National Collegiate Athletic Association Student-Athlete Concussion Injury Litigation

  1. I received a Notice. Why should I read it?
  2. What is the Litigation about?
  3. Does the Notice pertain to me? What if I was never diagnosed with a concussion?
  4. What is a class action?
  5. Why is there a settlement?
  6. What is a concussion?
  7. What is a subconcussive hit?
  8. Do concussions only occur in football?
  9. What is post-concussion syndrome
  10. What is Chronic Traumatic Encephalopathy (CTE)?
  11. What symptoms may signal that I should participate in the Medical Monitoring Program?
  12. What Is The Medical Monitoring Program?
  13. What are the responsibilities of the Medical Science Committee?
  14. What is the scope of the Medical Evaluation if I qualify after completing the Screening Questionnaire?
  15. When will the Medical Monitoring Program begin?
  16. If I qualify, do I need to pay for a Medical Evaluation?
  17. What changes to its concussion management policies has the NCAA agreed to make?
  18. What type of research is supported by the Settlement?
  19. What claims will be released against the NCAA?
  20. Who represents the Settlement Class?
  21. How will Class Counsel and the Class Representatives be paid?
  22. How do I support the Settlement?
  23. How do I object to the Settlement?
  24. How do I ask the Court to exclude me from the Settlement?
  25. What happens if I do nothing at all?
  26. When is the Fairness Hearing?
  27. Do I have to attend the Fairness Hearing?
  28. How can I get more information?
  1. I received a Notice. Why should I read it?

    The Notice is to inform you of the settlement of a class action lawsuit titled In re National Collegiate Athletic Association Student-Athlete Concussion Litigation, Case No. 1:13-cv-09116, brought on behalf of current and former NCAA student-athletes and pending before Judge John Z. Lee of the United States District Court for the Northern District of Illinois. You need not live in Illinois to get a benefit under the Settlement. The Court has granted preliminary approval of the Settlement and has set a final hearing to take place on May 5, 2017 at 10:00 a.m. in the Everett McKinley Dirksen United States Courthouse, 219 South Dearborn Street, Chicago, Illinois to determine if the Settlement is fair, reasonable and adequate, and to consider the request by Class Counsel for Attorneys’ Fees and Expenses and Service Awards for the Class Representatives. The Notice describes the Settlement.

    Your rights and options – and the deadlines to exercise them – are explained in the Notice. If you are a Settlement Class Member, your legal rights are affected regardless of whether you act.

    

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  2. What is the Litigation about?

    Former student-athletes who played football and soccer at NCAA member schools filed class action lawsuits on behalf of themselves and current and former student-athletes against the NCAA. They claimed that the NCAA was negligent and had breached its duty to protect all current and former student-athletes by failing to adopt appropriate rules regarding concussions and/or manage the risks from concussions. The named plaintiffs sought medical monitoring for all current and former student-athletes, as well as changes to the NCAA’s return-to-play guidelines for student-athletes who had suffered concussions or concussion symptoms.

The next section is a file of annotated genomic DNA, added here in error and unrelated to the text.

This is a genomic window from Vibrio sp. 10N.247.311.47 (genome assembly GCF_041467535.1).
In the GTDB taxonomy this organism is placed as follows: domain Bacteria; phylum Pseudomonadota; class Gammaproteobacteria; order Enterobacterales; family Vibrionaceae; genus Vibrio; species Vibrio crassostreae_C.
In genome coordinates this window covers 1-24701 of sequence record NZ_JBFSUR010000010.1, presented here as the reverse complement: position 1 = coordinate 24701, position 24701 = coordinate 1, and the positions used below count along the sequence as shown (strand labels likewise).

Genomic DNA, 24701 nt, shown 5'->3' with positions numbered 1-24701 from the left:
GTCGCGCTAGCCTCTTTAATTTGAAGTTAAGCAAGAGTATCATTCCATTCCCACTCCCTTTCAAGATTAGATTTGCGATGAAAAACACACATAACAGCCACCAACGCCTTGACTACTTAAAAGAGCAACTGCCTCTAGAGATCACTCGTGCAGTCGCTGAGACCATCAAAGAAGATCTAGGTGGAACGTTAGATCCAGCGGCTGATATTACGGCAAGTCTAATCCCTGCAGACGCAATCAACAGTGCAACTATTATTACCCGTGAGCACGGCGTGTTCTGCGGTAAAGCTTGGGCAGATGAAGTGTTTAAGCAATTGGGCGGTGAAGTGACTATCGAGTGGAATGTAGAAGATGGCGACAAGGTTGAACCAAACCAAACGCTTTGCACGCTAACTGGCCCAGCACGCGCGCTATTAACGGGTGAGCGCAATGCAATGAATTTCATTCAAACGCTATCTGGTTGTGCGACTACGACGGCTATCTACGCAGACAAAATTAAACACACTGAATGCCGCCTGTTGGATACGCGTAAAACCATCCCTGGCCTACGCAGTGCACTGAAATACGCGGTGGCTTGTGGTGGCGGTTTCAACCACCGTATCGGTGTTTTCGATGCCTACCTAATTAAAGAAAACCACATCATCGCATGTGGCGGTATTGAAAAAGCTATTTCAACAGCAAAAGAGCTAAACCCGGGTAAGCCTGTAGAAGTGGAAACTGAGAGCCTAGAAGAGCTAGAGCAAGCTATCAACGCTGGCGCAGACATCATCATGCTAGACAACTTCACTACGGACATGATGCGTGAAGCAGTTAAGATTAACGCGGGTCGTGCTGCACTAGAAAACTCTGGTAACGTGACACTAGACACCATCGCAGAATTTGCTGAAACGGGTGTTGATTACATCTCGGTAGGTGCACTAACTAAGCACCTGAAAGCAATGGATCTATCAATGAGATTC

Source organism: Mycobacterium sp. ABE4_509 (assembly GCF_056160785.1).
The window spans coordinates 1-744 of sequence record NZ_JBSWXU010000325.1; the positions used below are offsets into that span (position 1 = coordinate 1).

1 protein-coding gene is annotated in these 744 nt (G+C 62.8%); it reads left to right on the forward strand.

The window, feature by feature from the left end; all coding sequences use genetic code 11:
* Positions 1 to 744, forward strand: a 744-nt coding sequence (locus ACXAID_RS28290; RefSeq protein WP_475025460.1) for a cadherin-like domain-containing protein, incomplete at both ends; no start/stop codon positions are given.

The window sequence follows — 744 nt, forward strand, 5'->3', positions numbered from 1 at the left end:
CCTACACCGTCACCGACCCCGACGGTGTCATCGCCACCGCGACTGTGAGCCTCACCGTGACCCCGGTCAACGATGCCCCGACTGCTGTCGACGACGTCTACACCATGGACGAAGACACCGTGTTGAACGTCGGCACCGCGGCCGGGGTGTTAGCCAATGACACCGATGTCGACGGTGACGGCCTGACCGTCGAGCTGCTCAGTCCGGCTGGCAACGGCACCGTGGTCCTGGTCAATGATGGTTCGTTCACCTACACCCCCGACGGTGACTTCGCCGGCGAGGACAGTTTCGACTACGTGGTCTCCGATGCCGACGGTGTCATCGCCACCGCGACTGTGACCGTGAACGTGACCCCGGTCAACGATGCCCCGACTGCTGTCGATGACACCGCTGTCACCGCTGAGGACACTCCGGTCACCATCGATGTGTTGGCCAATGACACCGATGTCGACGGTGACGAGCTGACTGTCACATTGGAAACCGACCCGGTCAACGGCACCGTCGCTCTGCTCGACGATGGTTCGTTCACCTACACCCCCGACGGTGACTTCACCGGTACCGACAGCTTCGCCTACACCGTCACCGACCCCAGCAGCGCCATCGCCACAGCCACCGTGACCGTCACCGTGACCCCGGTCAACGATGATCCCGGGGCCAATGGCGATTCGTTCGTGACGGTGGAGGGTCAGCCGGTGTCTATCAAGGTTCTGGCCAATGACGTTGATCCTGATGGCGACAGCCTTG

The NCAA denied and continues to deny all allegations of liability and wrongdoing. Nonetheless, the Parties to the Litigation have reached a preliminary Settlement.

    The Settlement has already been preliminarily approved by the Court. Because the settlement of a class action determines the rights of all members of the proposed class, the Court must give final approval to the Settlement before the Settlement can take effect.

    The Court has conditionally certified the Settlement Class for settlement purposes only, so that members of the Settlement Class can be given this notice and the opportunity to exclude themselves from the Settlement Class, voice their support or opposition to final approval of the Settlement, and explain how those who do not exclude themselves from the Settlement Class may obtain the relief offered by the Settlement. If the Settlement is not granted final approval by the Court or the Parties terminate it, the Settlement will be void and the Litigation will continue as if there had been no Settlement and no certification of the Settlement Class. 

    

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  3. Does the Notice pertain to me? What if I was never diagnosed with a concussion?

    The Notice pertains to you if you are or were an NCAA student athlete:

    • You are a member of the Settlement Class if you played an NCAA-sanctioned sport at an NCAA school at any time prior to July 15, 2016.
    • You do not need to have been diagnosed with a concussion to be a member of the Medical Monitoring Class.